Monday, February 7, 2011

Are Tories for or against health tax? It's hard to tell

Progressive Conservative Leader Tim Hudak’s fledgling election campaign has stumbled over whether he would scrap the Liberals’ health tax.

Last week, Hudak’s office said Health Minister Deb Matthews “lied” when she warned in a speech to nurses that the Tories would slash the tax, which brings in about $3 billion a year to provincial coffers.

“Ontario PC Leader Tim Hudak has been very clear. If elected premier, he would not cut the health tax or Ontario’s health care budget,” said a news release last Thursday following Matthews’ address.

Tory MPP Sylvia Jones (Dufferin-Caledon) echoed that message in a scrum with reporters, blasting the health minister for “lying.”

But in a press conference Monday at Queen’s Park, Hudak contradicted both his office and Jones, insisting that getting rid of the health levy of up to $900 per Ontarian was still “on the table.”

NDP MPP Peter Kormos (Welland) said there appears to be confusion in the Tory ranks as they craft a platform for the Oct. 6 election.

Liberal officials will respond to the apparent flip-flop later Monday.

Community Has a Role in Health of Low-Income Kids

Living in a connected community may protect poor teens from health risks such as smoking or obesity, researchers have found.

In a study of low-income and middle-income families, Cornell University researchers asked 17-year-olds and their mothers to provide information about social capital, which is a measure of how connected their community is and the degree of social control.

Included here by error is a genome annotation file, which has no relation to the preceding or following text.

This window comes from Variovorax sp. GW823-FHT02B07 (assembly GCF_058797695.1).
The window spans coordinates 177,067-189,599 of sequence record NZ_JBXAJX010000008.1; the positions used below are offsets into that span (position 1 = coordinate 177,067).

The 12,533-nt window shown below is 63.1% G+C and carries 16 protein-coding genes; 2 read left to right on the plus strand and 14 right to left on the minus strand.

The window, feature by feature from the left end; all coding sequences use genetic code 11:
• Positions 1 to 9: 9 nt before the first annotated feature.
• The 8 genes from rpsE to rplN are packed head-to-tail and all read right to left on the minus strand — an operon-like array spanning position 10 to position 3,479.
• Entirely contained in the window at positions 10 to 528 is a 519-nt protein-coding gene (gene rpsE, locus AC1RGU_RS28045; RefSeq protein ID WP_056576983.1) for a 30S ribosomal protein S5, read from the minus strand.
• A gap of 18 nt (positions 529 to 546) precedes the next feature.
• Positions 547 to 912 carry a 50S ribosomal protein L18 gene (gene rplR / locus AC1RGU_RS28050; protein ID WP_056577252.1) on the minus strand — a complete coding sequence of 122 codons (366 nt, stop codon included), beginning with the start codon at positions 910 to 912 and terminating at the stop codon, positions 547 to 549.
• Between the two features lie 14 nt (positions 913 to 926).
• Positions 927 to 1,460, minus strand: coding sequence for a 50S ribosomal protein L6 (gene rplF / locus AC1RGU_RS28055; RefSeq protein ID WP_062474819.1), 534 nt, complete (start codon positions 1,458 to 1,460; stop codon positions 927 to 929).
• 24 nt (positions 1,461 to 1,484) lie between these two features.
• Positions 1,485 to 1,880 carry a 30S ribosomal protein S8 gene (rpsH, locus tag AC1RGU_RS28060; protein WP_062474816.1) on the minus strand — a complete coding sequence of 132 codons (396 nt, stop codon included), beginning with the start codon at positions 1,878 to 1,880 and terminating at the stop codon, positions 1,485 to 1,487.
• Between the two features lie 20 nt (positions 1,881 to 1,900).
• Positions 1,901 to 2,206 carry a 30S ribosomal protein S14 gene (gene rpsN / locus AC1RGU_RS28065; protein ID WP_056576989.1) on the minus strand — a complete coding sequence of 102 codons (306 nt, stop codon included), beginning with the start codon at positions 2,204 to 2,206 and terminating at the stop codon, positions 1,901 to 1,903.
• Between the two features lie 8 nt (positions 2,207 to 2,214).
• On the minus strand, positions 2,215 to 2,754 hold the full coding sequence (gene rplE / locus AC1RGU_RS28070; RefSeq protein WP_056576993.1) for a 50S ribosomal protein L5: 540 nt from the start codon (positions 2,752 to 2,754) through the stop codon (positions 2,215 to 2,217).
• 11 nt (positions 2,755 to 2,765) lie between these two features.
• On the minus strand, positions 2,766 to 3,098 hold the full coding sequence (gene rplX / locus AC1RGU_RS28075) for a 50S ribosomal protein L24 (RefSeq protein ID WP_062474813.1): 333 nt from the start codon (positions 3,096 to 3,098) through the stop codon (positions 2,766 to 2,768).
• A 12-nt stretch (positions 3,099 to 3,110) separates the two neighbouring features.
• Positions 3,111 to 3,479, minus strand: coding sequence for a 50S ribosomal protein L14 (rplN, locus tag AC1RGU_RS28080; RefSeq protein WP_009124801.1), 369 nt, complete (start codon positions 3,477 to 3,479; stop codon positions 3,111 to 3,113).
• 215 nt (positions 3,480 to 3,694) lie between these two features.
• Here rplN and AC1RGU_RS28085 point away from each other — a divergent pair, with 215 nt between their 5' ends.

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For example, the mothers answered a question regarding whether one of their neighbors would do something if they saw someone trying to sell drugs to a child or youth, and the teens responded to a question about whether there were adults they could go to for advice, explained the researchers.

The teens also provided information on their health behaviors, such as smoking, and had their height and weight measured to determine their body-mass index (BMI).

Compared to middle-class teens, poor teens were more likely to smoke and have a higher BMI. But poor teens who had more social capital were less likely to smoke and tended to have lower BMIs than those with less social capital, according to the report published in the January issue of the journal Psychological Science.

Previous research has shown that children who grow up in poverty are more likely to have health problems as adults.

"You may be able to loosen those connections between early childhood poverty and negative health outcomes if you live in a community with good social resources," lead author Gary W. Evans said in a news release from the Association for Psychological Science.